Environmental Protection, p. 10

That’s three times more deaths than from AIDS, tuberculosis, and malaria combined and 15 times more than from all wars and other forms of violence.  Children are at high risk of pollution-related disease and even extremely low-dose exposures to pollutants during windows of vulnerability in utero and in early infancy can result in disease, disability, and death in childhood and across their lifespan. Despite its substantial effects on human health, the economy, and the environment, pollution has been neglected, especially in low-income and middle-income countries, added the report. It said air quality improvements in the high-income countries have not only reduced deaths from cardiovascular and respiratory disease but have also yielded substantial economic gains. In the U.S., an estimated $30 in benefits have been returned to the economy for every dollar invested in air pollution control, the report stated. Click here for news account.


Polluted air may boost bone fracture risk

Poor air quality may be a modifiable risk factor for osteoporosis and bone fractures, especially among people living in low-income communities, according to a newly published analysis of data from two independent studies. In one study, researchers documented higher rates of hospital admissions for bone fractures in communities exposed to elevated levels of ambient particulate matter air pollution in an analysis of data on more than nine million Medicare enrollees. In another 8-year follow-up of approximately 700 middle-age, low-income adults participating in a bone health study, participants living in areas with relatively high levels of particulate matter and black carbon vehicle emissions had lower levels of a key calcium and bone-related hormone and greater decreases in bone mineral density than participants exposed to lower levels of these air pollutants.  Click here for the published research.


Report ties climate warming to human activities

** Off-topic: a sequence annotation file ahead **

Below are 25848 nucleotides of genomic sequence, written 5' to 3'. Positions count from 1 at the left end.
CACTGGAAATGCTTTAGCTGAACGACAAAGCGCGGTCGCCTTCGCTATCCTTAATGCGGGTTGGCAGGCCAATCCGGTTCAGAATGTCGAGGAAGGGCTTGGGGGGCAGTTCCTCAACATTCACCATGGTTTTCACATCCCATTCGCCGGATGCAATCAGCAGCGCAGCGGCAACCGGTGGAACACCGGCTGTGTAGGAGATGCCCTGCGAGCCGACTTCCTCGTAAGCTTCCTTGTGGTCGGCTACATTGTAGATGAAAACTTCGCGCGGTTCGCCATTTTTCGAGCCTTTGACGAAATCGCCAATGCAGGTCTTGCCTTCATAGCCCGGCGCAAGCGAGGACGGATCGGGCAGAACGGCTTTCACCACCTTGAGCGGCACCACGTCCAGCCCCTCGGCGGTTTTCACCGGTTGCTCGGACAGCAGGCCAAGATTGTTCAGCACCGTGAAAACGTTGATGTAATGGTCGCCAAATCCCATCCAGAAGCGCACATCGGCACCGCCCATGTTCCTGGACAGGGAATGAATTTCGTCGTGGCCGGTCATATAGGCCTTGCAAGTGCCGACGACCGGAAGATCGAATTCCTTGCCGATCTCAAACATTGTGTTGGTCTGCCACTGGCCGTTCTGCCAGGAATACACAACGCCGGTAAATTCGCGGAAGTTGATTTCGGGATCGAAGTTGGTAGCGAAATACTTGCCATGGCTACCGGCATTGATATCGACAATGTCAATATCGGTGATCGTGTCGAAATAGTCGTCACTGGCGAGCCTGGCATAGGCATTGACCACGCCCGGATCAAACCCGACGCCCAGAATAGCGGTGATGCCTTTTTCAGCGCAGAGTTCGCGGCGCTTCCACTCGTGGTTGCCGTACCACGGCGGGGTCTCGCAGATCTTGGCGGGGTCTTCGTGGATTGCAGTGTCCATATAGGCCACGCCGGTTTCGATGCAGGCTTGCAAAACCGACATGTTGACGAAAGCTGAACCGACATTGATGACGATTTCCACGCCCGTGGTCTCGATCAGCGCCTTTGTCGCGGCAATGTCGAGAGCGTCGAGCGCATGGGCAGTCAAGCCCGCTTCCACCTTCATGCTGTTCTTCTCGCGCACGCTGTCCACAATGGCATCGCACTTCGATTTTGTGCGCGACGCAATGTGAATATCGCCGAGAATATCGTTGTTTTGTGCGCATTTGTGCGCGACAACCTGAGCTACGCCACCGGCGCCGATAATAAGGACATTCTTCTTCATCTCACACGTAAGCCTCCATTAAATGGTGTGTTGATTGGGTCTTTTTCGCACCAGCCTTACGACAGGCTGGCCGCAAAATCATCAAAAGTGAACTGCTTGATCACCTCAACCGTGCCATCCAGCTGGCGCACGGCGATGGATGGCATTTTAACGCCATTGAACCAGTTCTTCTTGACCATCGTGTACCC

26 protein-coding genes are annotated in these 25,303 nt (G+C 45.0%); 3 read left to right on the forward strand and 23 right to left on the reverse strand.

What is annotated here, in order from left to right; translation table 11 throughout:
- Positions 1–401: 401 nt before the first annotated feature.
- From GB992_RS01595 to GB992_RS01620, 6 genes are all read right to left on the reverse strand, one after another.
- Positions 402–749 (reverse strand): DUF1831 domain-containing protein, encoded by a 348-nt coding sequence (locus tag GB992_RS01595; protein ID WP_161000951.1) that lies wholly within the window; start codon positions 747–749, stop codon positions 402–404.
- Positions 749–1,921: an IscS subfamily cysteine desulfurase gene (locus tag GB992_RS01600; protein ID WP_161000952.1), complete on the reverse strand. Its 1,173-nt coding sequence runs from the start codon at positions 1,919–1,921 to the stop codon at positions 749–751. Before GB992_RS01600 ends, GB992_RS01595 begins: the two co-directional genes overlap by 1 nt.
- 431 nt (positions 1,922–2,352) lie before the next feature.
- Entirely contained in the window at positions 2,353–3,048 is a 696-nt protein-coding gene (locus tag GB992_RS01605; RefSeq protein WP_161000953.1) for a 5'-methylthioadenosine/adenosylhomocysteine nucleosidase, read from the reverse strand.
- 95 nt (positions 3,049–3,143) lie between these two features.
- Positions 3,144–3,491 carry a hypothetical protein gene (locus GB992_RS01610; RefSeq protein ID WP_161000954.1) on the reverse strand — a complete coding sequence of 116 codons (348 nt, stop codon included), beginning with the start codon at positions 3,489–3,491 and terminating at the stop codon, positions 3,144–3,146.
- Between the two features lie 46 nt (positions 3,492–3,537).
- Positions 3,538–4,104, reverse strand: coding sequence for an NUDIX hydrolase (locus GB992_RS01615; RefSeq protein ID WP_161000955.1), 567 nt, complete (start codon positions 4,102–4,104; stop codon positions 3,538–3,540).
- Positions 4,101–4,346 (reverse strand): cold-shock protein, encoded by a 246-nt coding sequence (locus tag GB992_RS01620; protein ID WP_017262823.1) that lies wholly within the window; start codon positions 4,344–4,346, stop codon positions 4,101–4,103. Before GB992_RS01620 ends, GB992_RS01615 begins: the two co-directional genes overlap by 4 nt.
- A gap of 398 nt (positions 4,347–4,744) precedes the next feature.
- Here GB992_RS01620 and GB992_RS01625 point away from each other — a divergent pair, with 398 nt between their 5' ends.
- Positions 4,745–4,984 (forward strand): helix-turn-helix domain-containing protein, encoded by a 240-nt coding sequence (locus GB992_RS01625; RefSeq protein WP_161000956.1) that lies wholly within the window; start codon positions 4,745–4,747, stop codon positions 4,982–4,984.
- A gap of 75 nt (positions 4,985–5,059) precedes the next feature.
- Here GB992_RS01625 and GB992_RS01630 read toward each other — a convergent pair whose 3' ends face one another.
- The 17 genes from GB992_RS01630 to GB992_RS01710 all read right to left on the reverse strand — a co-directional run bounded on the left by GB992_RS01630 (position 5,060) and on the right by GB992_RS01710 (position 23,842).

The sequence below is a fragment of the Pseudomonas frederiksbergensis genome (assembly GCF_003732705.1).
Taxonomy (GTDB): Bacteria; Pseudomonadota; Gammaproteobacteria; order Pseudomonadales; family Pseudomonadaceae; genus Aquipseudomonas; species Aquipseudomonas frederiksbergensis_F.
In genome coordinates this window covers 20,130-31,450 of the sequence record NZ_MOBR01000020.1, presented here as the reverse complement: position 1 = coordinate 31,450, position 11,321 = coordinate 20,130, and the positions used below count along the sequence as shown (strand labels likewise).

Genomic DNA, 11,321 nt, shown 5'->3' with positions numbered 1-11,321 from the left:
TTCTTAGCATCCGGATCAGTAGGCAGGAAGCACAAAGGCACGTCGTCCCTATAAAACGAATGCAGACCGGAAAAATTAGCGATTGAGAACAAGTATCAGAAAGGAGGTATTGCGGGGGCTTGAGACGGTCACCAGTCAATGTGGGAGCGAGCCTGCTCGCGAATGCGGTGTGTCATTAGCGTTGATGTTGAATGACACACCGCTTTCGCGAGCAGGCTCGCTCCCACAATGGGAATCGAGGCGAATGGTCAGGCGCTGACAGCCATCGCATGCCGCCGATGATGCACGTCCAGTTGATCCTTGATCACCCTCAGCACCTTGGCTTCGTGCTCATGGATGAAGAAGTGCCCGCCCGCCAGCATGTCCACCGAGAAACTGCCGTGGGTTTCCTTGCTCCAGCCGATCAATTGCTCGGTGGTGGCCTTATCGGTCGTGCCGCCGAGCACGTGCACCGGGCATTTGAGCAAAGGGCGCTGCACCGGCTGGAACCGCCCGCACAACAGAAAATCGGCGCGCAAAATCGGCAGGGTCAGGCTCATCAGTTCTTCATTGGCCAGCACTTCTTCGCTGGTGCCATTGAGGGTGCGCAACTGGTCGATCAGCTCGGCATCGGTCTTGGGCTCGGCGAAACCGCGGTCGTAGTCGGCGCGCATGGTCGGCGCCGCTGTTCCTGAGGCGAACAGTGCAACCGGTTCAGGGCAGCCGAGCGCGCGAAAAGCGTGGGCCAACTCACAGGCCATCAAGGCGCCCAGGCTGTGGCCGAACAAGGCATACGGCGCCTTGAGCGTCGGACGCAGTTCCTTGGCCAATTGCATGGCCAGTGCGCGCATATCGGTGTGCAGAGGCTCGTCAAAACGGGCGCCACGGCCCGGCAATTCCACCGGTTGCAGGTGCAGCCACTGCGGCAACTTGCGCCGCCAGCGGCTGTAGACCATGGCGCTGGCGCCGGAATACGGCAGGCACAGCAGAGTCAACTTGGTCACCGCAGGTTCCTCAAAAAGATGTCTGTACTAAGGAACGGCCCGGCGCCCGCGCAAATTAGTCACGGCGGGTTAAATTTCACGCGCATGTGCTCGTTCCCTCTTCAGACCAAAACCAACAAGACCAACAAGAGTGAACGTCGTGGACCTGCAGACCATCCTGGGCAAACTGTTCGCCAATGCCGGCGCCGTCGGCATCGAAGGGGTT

The U.S. government has released this authoritative assessment of the science of climate change that concludes “it is extremely likely that human activities, especially emissions of greenhouse gases, are the dominant cause of the observed warming since the mid-20th century. For the warming over the last century, there is no convincing alternative explanation supported by the extent of the observational evidence. In addition to warming, many other aspects of global climate are changing, primarily in response to human activities. Thousands of studies conducted by researchers around the world have documented changes in surface, atmospheric, and oceanic temperatures; melting glaciers; diminishing snow cover; shrinking sea ice; rising sea levels; ocean acidification; and increasing atmospheric water vapor.” The report adds: “Temperature and precipitation extremes can affect water quality and availability, agricultural productivity, human health, vital infrastructure, iconic ecosystems and species, and the likelihood of disasters. Some extremes have already become more frequent, intense, or of longer duration, and many extremes are expected to continue to increase or worsen, presenting substantial challenges for built, agricultural, and natural systems. Some storm types such as hurricanes, tornadoes, and winter storms are also exhibiting changes that have been linked to climate change, although the current state of the science does not yet permit detailed understanding.”


Climate change’s impact on tribal health

“Climate and Health” is one of the Tribal Public and Environmental Health Think Tank’s six tribal health priority issues, along with Food sovereignty and access; Infrastructure and systems development; Resource extraction; Clean air; and Clean water...continue

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